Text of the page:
Rapists rely on other men to excuse and justify their crimes against women. Other men who'll laugh at their jokes, invite them to parties, play sports with them, introduce them to other women. Men who'll give them jobs, feed them, and help them blame their victims even if it's by indifference. Men, good men, need to stand up and do to rapists and their supporters what we do to child molesters. Imagine the difference it would make if a man who jokes about rape and always doubts victims entered a room to silence, whispers, stares, and looks of disgust from other men. There is no difference between a man who rapes and a man who befriends and defends him.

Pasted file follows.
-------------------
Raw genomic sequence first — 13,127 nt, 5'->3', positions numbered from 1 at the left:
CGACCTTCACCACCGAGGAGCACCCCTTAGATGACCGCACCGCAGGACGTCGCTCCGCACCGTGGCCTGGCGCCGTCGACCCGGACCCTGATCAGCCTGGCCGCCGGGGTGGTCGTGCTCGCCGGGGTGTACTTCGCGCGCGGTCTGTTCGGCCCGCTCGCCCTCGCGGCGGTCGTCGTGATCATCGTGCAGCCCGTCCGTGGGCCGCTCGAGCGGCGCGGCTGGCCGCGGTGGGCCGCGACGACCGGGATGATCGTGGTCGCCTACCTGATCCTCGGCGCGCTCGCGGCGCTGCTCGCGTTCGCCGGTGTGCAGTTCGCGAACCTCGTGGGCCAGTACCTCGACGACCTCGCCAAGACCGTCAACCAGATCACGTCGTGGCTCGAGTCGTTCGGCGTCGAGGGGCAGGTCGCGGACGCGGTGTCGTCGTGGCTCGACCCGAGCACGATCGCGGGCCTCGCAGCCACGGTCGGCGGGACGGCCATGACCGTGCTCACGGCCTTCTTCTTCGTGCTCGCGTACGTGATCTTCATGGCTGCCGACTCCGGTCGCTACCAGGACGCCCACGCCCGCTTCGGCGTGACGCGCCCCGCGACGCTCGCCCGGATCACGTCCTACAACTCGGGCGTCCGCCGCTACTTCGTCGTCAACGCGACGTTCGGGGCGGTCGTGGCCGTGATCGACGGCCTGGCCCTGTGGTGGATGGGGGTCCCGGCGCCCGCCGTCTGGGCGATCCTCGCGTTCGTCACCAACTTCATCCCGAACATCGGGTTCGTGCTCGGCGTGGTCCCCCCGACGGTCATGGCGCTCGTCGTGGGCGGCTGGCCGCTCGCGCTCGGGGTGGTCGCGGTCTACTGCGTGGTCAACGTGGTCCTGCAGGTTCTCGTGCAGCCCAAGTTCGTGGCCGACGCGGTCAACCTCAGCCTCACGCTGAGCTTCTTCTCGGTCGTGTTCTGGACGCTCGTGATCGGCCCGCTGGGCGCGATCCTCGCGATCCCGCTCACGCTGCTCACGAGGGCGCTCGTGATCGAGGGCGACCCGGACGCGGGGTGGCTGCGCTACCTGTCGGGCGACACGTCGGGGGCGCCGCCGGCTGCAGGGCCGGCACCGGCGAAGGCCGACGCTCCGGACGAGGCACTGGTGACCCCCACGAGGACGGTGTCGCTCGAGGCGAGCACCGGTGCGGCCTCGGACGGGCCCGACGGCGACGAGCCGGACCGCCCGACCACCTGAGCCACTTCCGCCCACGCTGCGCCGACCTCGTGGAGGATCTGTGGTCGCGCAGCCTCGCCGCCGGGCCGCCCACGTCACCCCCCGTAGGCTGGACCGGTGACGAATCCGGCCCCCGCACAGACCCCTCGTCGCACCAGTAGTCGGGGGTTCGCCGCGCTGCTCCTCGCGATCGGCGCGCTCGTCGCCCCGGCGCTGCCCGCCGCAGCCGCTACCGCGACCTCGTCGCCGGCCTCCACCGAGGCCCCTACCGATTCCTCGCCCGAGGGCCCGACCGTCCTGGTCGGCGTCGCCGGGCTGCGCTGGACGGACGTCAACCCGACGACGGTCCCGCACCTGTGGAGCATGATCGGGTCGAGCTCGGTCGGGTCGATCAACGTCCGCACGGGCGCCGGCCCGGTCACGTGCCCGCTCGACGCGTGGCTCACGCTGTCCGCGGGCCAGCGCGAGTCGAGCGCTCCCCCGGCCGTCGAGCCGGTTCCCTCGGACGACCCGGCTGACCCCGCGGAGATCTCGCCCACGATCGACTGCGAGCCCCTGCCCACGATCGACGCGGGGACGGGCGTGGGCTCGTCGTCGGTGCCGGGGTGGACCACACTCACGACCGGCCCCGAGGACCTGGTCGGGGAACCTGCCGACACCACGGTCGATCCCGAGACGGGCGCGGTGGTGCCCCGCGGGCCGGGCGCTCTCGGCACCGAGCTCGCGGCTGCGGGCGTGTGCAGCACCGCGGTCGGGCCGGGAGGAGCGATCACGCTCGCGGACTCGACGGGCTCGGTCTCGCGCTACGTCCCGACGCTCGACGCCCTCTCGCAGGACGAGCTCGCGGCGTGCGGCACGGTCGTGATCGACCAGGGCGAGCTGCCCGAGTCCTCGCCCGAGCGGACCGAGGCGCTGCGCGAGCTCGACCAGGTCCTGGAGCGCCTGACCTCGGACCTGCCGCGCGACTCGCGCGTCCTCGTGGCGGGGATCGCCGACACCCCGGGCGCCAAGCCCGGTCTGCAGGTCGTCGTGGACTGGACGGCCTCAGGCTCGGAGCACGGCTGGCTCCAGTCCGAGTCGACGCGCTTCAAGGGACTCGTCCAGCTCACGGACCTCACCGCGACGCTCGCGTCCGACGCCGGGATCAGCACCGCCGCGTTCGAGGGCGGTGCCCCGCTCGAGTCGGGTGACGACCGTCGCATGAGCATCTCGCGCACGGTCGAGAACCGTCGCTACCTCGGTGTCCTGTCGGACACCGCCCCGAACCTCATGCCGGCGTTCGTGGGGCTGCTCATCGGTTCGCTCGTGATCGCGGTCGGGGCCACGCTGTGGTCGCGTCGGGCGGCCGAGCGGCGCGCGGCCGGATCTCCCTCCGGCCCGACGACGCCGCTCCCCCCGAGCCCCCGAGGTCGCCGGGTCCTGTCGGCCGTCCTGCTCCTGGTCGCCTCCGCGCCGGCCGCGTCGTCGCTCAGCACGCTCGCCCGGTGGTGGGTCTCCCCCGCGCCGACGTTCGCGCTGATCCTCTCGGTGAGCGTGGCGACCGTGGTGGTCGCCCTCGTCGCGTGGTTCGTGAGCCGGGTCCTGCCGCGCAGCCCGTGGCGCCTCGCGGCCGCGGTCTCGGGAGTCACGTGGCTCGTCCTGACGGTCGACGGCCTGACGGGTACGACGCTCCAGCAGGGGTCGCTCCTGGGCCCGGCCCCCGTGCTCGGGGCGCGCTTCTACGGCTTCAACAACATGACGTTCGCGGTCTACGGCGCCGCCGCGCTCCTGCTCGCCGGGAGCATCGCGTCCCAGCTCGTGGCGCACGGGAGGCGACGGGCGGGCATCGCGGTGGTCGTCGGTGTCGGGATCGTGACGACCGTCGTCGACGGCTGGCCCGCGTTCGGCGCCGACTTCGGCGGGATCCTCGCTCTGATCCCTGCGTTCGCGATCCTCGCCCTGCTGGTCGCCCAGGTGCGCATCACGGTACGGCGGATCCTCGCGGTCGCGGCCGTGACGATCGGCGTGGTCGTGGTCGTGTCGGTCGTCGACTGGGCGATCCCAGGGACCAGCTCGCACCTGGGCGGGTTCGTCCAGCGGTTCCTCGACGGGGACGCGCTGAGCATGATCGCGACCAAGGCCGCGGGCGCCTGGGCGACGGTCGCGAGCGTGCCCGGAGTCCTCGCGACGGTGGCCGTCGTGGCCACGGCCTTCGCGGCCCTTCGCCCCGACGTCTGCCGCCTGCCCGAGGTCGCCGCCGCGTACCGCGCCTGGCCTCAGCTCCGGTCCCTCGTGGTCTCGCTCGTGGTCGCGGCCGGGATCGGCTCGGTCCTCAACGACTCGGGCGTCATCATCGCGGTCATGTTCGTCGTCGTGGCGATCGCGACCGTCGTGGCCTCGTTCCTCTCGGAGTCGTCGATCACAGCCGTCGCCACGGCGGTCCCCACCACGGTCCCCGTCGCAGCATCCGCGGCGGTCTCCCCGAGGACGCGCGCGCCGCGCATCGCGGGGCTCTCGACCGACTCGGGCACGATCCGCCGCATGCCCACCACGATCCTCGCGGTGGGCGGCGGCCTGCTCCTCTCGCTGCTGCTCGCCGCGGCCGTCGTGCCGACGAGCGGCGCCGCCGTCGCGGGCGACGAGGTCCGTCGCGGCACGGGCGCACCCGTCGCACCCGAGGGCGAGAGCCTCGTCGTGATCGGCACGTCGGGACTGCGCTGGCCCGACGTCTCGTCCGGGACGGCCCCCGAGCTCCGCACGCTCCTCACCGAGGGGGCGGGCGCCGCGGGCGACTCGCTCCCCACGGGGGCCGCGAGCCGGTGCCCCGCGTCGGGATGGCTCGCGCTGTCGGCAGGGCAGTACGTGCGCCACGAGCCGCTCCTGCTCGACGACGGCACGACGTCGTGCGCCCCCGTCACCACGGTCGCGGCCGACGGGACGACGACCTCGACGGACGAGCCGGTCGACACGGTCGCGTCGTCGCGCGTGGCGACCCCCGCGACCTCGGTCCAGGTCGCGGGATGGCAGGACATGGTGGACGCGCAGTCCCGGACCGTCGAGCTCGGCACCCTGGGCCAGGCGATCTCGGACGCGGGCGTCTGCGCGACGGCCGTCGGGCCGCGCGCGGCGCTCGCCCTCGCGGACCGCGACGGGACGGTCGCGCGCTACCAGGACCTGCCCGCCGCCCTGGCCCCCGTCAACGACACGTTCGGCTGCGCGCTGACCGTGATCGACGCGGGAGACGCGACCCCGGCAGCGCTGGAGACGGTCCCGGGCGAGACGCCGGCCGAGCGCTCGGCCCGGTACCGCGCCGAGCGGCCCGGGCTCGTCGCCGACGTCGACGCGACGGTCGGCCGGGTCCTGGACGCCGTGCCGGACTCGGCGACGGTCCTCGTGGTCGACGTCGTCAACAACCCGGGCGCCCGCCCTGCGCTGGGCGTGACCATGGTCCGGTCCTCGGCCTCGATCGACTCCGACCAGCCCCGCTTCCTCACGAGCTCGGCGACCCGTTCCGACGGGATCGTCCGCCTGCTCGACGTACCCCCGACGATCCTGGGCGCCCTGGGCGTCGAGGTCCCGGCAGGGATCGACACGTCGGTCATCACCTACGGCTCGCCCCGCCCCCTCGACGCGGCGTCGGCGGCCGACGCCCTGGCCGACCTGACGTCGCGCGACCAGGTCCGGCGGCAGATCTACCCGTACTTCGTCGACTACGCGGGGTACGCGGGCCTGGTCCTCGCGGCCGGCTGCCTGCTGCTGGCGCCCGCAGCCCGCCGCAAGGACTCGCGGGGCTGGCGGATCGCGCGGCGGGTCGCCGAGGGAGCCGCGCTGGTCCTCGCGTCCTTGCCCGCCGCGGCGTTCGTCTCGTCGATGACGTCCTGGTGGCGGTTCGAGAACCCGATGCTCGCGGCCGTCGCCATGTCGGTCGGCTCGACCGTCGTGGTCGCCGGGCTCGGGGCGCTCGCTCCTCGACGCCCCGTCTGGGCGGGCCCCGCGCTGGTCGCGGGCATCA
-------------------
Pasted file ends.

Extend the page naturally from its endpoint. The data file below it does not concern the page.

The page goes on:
We, as a society, recoil in horror at such tragedies, but fail to see the triggers that normalize violence against women. We shrug them off as unrelated. But they're not. Just like 17-year-old Halifax student Rehtaeh Parsons must have done something to bring on what happened to her, when she went to a friend's house 17 months ago (only 15 at the time) and was raped by four young boys. Four young boys who, not only violated her, but then decided it would be hysterically funny to take pictures of her and distribute them at her school and her community. The victim-blaming culture that we live in, the fallout was inevitable.